After losing nearly 50% of their scoring coming into the 2011-2012 season, the Arizona State Sun Devils struggled mightily to a 10-21 record with only 6 conference wins. In all honesty, the Sun Devils do not look to be much better off this coming season, though they will be able to use Jahii Carson, a redshirt freshman who was declared ineligible by the NCAA last season due to academic issues. The one major plus is that last season’s roster featured exactly zero seniors and as such, this year’s team should have a fair bit more experience.
Herb Sendek managed to throw together a fairly decent class despite the many woes his teams have undergone the past few years. With a pair of 3 star recruits and another 2 star throw on top for flavor, the class of 2012 isn’t terribly much to look at, but the size of the incoming freshmen do make the ASU roster a bit more intimidating on paper. One thing all three freshmen have in common is their Arizona roots.
Kenny Martin 6-9 210lb: A 4-man with some range to him. At 210lbs, Martin was able to throw his body around in the paint at the high school level with ease, while also adding in a dangerous 20 foot shot that made him an absolute nightmare to defend. At the college level, Martin will need to add another 15 to 20lbs of muscle to truly bang in the post. His range will allow more versatility in his game plan should he be matched up against a much bigger 4, such as Shawn Kemp Jr. (once he returns, of course). Martin has some decent post moves, but needs some work to develop his ability to get into the paint from outside the box. All in all, Martin is a solid recruit who should see a few minutes behind the more experienced ASU big men.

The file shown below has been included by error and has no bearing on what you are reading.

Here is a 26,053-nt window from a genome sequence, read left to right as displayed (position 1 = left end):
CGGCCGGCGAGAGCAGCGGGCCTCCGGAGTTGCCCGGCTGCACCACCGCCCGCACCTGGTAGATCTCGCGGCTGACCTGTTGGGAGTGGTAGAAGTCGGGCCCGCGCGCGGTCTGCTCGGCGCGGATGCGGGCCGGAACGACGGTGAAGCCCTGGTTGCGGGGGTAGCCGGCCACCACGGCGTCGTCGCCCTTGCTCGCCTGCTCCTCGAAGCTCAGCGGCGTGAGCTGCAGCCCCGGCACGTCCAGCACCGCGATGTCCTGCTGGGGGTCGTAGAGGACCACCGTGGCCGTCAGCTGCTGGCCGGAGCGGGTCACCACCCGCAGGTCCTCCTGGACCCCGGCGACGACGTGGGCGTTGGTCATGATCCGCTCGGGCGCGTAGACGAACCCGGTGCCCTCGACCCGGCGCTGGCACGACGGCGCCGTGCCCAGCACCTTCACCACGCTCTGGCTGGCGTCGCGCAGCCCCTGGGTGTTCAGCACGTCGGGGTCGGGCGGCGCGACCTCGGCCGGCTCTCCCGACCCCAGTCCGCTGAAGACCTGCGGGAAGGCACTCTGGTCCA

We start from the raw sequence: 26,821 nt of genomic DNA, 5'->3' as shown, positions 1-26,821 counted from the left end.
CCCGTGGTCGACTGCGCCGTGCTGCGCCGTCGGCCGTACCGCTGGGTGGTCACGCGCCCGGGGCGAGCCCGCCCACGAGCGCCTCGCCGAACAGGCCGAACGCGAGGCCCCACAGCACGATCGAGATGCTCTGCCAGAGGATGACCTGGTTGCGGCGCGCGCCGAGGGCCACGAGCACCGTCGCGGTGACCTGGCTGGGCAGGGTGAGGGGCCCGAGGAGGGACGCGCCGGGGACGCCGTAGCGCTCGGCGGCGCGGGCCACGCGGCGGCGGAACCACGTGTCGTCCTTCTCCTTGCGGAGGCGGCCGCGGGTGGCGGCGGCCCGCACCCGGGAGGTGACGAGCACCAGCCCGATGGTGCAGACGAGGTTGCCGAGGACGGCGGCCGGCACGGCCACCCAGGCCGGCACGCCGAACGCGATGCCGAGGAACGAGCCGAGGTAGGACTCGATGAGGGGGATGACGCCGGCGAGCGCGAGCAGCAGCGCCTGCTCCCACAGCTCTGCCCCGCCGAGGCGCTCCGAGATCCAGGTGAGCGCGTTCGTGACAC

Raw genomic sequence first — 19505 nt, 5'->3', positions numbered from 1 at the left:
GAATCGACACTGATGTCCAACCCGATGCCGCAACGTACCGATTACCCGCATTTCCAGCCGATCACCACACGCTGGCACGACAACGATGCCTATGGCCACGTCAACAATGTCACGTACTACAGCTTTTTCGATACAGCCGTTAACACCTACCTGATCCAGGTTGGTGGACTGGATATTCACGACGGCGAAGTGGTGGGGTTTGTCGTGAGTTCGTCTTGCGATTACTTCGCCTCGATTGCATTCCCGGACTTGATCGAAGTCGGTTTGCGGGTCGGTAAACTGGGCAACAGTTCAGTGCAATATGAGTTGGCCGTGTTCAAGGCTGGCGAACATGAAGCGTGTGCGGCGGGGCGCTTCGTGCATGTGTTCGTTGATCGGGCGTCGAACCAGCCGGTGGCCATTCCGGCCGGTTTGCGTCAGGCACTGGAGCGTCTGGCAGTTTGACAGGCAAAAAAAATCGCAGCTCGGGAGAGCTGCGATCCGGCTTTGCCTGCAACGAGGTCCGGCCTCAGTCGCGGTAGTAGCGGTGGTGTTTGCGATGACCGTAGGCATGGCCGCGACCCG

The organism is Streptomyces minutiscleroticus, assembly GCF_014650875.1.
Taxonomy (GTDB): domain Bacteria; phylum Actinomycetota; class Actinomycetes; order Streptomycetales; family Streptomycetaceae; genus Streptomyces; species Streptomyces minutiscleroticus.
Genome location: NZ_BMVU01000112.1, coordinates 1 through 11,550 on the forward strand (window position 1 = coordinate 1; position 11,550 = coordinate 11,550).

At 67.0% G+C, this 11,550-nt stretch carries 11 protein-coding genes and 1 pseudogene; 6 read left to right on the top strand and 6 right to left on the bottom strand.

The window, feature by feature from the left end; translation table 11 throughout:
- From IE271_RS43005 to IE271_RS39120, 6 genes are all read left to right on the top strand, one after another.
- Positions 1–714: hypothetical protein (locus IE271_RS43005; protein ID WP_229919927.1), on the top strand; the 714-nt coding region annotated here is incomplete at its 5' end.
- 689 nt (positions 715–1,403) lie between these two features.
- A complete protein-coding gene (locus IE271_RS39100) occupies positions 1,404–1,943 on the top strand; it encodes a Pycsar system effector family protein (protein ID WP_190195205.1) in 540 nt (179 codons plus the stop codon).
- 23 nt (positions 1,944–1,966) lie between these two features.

Eric Jacobsen 6-10 245lb: I have to admit, I was a tad surprised to see Jacobsen ranked much lower than Martin as a power forward prospect. Jacobsen reads off the paper as a much better forward with a more complete and finished low post game. The biggest difference between the two comes in their work ethics and range, with Martin holding the edge in both categories. Work ethic is not something that often worries me when it comes to high school recruits due to the simple fact that most are able to cruise by on raw talent alone in their high school settings. Sendek should have no problem getting Jacobsen to give 100% each and every game. The combo of Jacobsen and Martin prove a somewhat dangerous duo with their respective skill sets that could combine nicely on the floor together should Sendek opt out of having one of his 7 footers in the middle or perhaps by floating Martin on the outside with Jacobsen closer to the paint.
Caleen Robinson 6-1 180lb: Robinson is a prolific left-handed scorer with range to boot. With the ability to drive the lane, pull up and drop in a mid-range dagger, or stop deep to drain a 3-pointer, Robinson is threat to score at any moment. His scoring is also Robinson’s biggest weakness as he is known to have a poor shot selection once he hits a few shots. Another area for Robinson to focus on this season is his right-hand. Just look at Tony Wroten Jr. to know how important it is for a high major player to have a strong opposite hand near the hoop. Being able to shoot lay-ins with both hands is an absolutely critical skill that every player should possess.
Keala King 6-5 210lb: King left midway through the season due to drama with his coach and general teenage angst that seems to surround many high-level recruits with a diva attitude. King had averaged 13 points, 5 rebounds, and nearly 40% from range before his departure and his guard play was certainly a huge positive for a struggling Sun Devils team. With the King drama behind them, the Sun Devils can move in their hunt for a strong, consistent point guard in Caleen Robinson and Chris Colvin.